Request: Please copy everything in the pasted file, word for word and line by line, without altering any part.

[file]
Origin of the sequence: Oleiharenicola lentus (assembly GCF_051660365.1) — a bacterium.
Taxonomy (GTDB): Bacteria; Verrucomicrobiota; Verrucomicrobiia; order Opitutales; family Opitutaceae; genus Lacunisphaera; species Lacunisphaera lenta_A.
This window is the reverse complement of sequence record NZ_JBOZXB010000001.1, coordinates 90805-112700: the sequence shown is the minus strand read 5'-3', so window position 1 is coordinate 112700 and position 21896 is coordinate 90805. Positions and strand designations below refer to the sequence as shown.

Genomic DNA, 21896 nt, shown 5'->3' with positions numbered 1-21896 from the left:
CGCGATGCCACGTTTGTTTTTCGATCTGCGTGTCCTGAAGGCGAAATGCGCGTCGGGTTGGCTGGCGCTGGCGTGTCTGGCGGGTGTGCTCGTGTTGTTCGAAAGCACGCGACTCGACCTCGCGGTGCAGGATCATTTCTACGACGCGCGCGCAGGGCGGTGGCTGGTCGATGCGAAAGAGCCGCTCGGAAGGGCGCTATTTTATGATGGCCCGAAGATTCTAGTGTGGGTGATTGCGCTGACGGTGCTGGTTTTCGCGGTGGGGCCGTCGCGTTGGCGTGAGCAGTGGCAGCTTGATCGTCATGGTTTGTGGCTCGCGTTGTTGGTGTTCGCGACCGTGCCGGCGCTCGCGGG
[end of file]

Origin of the sequence: Oleiharenicola lentus (assembly GCF_051660365.1) — a bacterium.
Taxonomy (GTDB): Bacteria; Verrucomicrobiota; Verrucomicrobiia; order Opitutales; family Opitutaceae; genus Lacunisphaera; species Lacunisphaera lenta_A.
This window is the reverse complement of sequence record NZ_JBOZXB010000001.1, coordinates 90805-112700: the sequence shown is the minus strand read 5'-3', so window position 1 is coordinate 112700 and position 21896 is coordinate 90805. Positions and strand designations below refer to the sequence as shown.

Genomic DNA, 21896 nt, shown 5'->3' with positions numbered 1-21896 from the left:
CGCGATGCCACGTTTGTTTTTCGATCTGCGTGTCCTGAAGGCGAAATGCGCGTCGGGTTGGCTGGCGCTGGCGTGTCTGGCGGGTGTGCTCGTGTTGTTCGAAAGCACGCGACTCGACCTCGCGGTGCAGGATCATTTCTACGACGCGCGCGCAGGGCGGTGGCTGGTCGATGCGAAAGAGCCGCTCGGAAGGGCGCTATTTTATGATGGCCCGAAGATTCTAGTGTGGGTGATTGCGCTGACGGTGCTGGTTTTCGCGGTGGGGCCGTCGCGTTGGCGTGAGCAGTGGCAGCTTGATCGTCATGGTTTGTGGCTCGCGTTGTTGGTGTTCGCGACCGTGCCGGCGCTCGCGGG